This baptism is described as one relating to or expressive of repentance for (eis) the forgiveness of sins. The Greek preposition eis could be referential (“with reference to”) or purpose (“leading to”) but probably …

Sea of Galilee: Pasture

Sea of Galilee: Pasture

‎Mt. of Beatitudes.“The Lord is my Shepherd; I shall not want. He maketh me to lie down in green pastures; he leadeth me beside the still waters” (Psalm 23:1–2)

Nahal Besor from Tell el-Farah South

Nahal Besor from Tell el-Farah South

The Office of Overseer

The Office of Overseer

1 Timothy 5:22  5:22 Paul warned Timothy of the danger of making hasty appointments to Christian offices. One need not call the practice here ordination, but it has all appearances of referring to an approval for ministry such as appears in Acts 13:3. Paul hinted that one who participates in such an appointment shares in the sinful results that can easily follow.
Paul also appealed for personal purity in Timothy. If Timothy faithfully followed Paul’s emphasis, it would assure that he would find leaders of stable commitment for positions in the church. Paul’s awareness of the sins of others may have led him to remind Timothy of the importance of keeping his own life in order. “Purity” involves separation from immorality and also single-mindedness of purpose. Paul’s concern for Timothy’s purity led him to give other personal advice to Timothy in v. 23.

Lea, Thomas D., and Hayne P. Griffin. 1, 2 Timothy, Titus. Vol. 34. Nashville: Broadman & Holman Publishers, 1…

Connect the Testaments

August 5: Patterns and Prophecies
Isaiah 9:1–10:19; Luke 3:1–38; Job 3:1–16

Luke sees the events surrounding Jesus’ life through the lens of Isaiah. For Luke, Jesus’ life is Isaiah’s prophecy made tangible and complete. Jesus is the anticipated Messiah, prophet, and savior. Even John the Baptist’s role in Jesus’ life is based on Isaiah’s prophesy. Luke repeats the metaphor of “the wilderness” from Isaiah—used by the prophet to describe the time when the Israelites would come out from their captivity in Babylon—to cast John the Baptist as a central figure in God’s work.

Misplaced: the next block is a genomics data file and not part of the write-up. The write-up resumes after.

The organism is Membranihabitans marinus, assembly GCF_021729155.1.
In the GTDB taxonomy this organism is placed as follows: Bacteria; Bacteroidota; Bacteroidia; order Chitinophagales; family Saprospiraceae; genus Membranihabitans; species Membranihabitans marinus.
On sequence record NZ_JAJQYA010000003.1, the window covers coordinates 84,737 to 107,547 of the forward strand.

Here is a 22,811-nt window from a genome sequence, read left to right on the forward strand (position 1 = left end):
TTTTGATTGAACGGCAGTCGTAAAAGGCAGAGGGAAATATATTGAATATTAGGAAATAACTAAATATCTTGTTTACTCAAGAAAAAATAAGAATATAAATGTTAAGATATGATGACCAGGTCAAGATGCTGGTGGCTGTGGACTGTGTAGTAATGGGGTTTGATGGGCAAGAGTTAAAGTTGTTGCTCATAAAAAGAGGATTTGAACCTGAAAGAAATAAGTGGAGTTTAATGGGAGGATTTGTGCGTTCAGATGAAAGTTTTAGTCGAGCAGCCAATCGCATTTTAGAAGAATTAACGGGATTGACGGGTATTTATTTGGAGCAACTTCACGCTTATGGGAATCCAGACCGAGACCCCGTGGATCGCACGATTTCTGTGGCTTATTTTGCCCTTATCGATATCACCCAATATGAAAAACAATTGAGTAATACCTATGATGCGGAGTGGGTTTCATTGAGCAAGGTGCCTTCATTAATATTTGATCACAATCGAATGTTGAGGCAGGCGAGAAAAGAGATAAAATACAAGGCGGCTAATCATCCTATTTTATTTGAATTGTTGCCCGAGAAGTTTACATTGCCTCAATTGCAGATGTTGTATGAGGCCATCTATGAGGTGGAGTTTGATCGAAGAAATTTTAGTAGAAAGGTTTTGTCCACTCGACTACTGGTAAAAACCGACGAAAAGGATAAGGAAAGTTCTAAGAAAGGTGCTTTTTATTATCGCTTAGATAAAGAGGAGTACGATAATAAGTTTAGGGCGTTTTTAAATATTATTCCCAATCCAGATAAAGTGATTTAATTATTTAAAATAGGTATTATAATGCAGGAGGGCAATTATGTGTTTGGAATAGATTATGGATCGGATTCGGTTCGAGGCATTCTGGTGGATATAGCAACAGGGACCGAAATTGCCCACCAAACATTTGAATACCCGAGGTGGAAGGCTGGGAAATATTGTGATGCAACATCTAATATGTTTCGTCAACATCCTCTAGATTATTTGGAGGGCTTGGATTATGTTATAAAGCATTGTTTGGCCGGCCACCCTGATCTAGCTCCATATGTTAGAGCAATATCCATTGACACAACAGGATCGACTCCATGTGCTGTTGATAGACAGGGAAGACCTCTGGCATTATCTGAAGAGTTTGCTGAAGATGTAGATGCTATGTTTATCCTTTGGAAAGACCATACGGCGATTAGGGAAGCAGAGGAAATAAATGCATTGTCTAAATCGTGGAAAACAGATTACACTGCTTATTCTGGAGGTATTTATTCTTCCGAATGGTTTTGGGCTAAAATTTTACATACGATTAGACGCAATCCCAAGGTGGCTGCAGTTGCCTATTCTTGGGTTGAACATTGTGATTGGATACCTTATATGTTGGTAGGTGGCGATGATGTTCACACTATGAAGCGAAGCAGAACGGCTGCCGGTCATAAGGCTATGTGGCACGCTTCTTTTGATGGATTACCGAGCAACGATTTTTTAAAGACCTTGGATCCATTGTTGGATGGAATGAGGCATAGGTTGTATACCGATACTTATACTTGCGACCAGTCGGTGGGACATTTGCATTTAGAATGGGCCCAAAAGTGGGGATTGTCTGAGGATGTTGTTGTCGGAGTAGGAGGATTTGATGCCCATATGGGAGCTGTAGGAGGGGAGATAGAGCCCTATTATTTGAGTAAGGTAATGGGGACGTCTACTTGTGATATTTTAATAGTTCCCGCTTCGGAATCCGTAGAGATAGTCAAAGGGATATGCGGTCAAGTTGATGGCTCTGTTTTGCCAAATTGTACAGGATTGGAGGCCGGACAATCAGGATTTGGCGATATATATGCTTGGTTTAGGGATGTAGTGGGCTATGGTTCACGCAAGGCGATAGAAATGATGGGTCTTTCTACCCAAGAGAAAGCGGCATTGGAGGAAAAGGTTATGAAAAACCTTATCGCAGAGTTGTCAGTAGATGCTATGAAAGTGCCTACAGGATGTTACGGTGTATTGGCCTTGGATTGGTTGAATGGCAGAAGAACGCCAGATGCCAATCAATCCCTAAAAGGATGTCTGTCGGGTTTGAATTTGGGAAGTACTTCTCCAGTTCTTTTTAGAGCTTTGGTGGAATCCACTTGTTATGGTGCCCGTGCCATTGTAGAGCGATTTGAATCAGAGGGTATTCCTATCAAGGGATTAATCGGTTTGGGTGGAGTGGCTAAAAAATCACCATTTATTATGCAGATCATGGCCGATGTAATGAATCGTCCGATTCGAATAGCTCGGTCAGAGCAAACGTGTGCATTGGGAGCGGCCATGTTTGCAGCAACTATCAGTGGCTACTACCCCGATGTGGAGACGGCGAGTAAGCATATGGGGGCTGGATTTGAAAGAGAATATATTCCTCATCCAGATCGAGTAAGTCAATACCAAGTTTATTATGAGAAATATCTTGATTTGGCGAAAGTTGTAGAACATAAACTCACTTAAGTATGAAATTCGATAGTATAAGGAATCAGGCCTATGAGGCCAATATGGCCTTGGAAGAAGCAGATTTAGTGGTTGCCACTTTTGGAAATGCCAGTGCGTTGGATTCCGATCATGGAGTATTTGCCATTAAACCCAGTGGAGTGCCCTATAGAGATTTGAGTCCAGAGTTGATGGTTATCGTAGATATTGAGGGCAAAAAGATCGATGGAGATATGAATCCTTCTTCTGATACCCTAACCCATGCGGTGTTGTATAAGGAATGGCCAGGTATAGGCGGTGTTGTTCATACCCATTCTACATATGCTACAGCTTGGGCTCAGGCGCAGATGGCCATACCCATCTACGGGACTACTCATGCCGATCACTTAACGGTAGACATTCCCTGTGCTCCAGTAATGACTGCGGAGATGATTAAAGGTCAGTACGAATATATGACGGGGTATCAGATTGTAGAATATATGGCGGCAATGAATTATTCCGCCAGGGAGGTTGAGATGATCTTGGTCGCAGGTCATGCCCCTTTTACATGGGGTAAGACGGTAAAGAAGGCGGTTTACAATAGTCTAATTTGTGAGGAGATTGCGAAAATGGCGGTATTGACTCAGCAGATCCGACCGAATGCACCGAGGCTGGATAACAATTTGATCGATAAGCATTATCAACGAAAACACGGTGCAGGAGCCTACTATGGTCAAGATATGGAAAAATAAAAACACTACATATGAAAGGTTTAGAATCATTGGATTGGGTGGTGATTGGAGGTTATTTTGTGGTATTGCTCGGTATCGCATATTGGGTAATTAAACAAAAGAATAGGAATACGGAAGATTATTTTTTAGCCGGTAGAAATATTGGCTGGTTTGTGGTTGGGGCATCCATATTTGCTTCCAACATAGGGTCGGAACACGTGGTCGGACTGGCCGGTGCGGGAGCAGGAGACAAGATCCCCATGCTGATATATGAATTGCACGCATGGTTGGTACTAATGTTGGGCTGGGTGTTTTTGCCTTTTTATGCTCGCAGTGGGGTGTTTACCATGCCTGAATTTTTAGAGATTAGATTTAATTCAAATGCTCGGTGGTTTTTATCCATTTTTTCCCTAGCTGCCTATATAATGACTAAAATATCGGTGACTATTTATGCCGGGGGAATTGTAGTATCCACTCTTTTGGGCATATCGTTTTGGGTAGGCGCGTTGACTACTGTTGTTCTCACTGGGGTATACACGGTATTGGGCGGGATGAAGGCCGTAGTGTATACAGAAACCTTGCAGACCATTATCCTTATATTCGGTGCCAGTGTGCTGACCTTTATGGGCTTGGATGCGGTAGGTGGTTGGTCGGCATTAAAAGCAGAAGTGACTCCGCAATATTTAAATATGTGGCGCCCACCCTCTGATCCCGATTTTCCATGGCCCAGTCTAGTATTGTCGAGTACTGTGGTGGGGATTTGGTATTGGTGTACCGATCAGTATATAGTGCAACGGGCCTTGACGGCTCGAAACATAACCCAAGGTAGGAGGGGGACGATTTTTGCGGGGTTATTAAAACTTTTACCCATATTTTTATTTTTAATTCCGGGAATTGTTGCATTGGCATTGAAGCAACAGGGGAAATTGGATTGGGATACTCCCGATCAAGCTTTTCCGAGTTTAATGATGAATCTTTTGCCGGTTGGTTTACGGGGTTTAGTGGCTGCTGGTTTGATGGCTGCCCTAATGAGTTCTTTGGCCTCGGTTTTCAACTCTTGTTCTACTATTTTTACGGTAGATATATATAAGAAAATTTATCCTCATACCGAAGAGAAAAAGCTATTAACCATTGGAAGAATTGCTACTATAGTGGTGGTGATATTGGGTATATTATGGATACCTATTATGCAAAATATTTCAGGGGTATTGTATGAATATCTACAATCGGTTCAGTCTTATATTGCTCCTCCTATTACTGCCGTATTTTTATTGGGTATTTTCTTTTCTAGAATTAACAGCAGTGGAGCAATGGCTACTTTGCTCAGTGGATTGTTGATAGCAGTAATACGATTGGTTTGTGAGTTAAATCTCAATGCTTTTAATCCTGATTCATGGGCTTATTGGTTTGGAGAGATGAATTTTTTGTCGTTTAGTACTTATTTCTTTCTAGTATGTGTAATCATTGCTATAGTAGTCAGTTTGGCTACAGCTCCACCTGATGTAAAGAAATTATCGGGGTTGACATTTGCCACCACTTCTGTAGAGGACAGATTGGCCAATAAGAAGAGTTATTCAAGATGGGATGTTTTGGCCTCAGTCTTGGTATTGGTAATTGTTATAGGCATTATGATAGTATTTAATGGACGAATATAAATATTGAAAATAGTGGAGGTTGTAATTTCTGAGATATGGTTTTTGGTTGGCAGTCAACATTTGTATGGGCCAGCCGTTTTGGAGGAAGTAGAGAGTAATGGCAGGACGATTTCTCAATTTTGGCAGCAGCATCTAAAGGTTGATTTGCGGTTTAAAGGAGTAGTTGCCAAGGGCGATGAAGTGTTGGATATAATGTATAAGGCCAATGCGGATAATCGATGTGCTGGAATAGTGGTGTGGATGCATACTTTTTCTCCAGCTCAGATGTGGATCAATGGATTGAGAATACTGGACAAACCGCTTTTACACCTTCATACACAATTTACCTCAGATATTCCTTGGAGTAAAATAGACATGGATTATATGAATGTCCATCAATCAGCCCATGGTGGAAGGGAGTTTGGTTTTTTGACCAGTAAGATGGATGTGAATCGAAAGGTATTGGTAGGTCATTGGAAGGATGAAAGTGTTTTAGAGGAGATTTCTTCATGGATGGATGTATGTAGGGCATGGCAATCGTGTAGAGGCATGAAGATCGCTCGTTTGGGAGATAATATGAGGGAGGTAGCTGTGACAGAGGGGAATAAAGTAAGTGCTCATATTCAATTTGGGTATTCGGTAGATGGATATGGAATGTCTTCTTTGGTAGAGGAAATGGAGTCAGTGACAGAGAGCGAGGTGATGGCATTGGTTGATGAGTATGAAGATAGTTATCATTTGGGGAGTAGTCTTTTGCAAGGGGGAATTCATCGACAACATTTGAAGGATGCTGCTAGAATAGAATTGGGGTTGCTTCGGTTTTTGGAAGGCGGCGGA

The wilderness metaphor doesn’t originate with Isaiah. He uses it to represent the second time God’s people entered the land He promised them (the term originally comes from the time when the Israelites roamed the wilderness after the exodus). Luke quotes Isaiah in casting John the Baptist as “the voice of one crying out in the wilderness, ‘Prepare the way of the Lord, make his paths straight! Every valley will be filled…

Morning and Evening

Morning, August 5Go To Evening Reading

“We know that all things work together for good to them that love God.”          —Romans 8:28
Upon some points, a believer is absolutely sure. He knows, for instance, that God sits in the stern-sheets of the vessel when it rocks most. He believes that an invisible hand is always on the world’s tiller and that wherever providence may drift, Jehovah steers it. That re-assuring knowledge prepares him for everything. He looks over the raging waters and sees the spirit of Jesus treading the billows, and he hears a voice saying, “It is I, be not afraid.” He knows too that God is always wise, and, knowing this, he is confident that there can be no accidents, no mistakes; that nothing can occur which ought not to arise. He can say, “If I should lose all I have, it is better that I should lose than have, if God so wills: the worst calamity is the wisest and the kindest thing that could befall to me if God ordains it.” “We know that all things work together …

Thoughts for the Quiet Hour

August 5

  Go in this thy might … have not I sent thee
Judges 6:14
God never leaves His child to fail when in the path of obedience.

Theodore Cuyler

Hardman, Samuel G., and Dwight Lyman Moody. Thoughts for the Quiet Hour. Willow Grove, PA: Woodlawn Electronic Publishing, 1997. Print.